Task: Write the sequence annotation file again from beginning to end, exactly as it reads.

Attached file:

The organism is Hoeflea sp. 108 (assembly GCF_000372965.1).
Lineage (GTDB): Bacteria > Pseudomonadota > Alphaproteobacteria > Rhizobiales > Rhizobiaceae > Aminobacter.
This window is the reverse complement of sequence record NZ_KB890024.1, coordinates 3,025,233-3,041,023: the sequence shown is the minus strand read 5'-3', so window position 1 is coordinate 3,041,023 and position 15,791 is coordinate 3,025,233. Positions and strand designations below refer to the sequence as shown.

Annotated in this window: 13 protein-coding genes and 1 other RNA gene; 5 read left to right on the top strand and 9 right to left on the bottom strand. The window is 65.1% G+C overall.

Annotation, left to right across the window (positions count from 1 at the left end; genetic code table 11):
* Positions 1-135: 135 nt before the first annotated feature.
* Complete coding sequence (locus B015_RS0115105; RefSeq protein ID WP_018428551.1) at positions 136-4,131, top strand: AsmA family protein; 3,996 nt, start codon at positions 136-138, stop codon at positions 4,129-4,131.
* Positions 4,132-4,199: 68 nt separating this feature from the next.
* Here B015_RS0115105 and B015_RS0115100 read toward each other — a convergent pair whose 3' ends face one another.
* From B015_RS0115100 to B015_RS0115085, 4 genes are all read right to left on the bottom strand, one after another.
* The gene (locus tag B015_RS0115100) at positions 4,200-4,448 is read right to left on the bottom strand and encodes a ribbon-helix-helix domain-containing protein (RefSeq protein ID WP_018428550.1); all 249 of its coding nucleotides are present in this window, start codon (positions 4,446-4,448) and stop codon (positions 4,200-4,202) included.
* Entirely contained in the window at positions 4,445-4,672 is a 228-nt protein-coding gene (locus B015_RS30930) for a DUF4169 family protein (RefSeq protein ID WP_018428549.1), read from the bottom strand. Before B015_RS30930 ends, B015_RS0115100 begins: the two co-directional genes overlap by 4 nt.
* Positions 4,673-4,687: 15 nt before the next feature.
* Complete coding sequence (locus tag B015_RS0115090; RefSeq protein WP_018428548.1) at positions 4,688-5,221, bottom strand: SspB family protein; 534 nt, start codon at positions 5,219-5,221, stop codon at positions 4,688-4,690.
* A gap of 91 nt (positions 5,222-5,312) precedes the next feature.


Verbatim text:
The organism is Hoeflea sp. 108 (assembly GCF_000372965.1).
Lineage (GTDB): Bacteria > Pseudomonadota > Alphaproteobacteria > Rhizobiales > Rhizobiaceae > Aminobacter.
This window is the reverse complement of sequence record NZ_KB890024.1, coordinates 3,025,233-3,041,023: the sequence shown is the minus strand read 5'-3', so window position 1 is coordinate 3,041,023 and position 15,791 is coordinate 3,025,233. Positions and strand designations below refer to the sequence as shown.

Annotated in this window: 13 protein-coding genes and 1 other RNA gene; 5 read left to right on the top strand and 9 right to left on the bottom strand. The window is 65.1% G+C overall.

Annotation, left to right across the window (positions count from 1 at the left end; genetic code table 11):
* Positions 1-135: 135 nt before the first annotated feature.
* Complete coding sequence (locus B015_RS0115105; RefSeq protein ID WP_018428551.1) at positions 136-4,131, top strand: AsmA family protein; 3,996 nt, start codon at positions 136-138, stop codon at positions 4,129-4,131.
* Positions 4,132-4,199: 68 nt separating this feature from the next.
* Here B015_RS0115105 and B015_RS0115100 read toward each other — a convergent pair whose 3' ends face one another.
* From B015_RS0115100 to B015_RS0115085, 4 genes are all read right to left on the bottom strand, one after another.
* The gene (locus tag B015_RS0115100) at positions 4,200-4,448 is read right to left on the bottom strand and encodes a ribbon-helix-helix domain-containing protein (RefSeq protein ID WP_018428550.1); all 249 of its coding nucleotides are present in this window, start codon (positions 4,446-4,448) and stop codon (positions 4,200-4,202) included.
* Entirely contained in the window at positions 4,445-4,672 is a 228-nt protein-coding gene (locus B015_RS30930) for a DUF4169 family protein (RefSeq protein ID WP_018428549.1), read from the bottom strand. Before B015_RS30930 ends, B015_RS0115100 begins: the two co-directional genes overlap by 4 nt.
* Positions 4,673-4,687: 15 nt before the next feature.
* Complete coding sequence (locus tag B015_RS0115090; RefSeq protein WP_018428548.1) at positions 4,688-5,221, bottom strand: SspB family protein; 534 nt, start codon at positions 5,219-5,221, stop codon at positions 4,688-4,690.
* A gap of 91 nt (positions 5,222-5,312) precedes the next feature.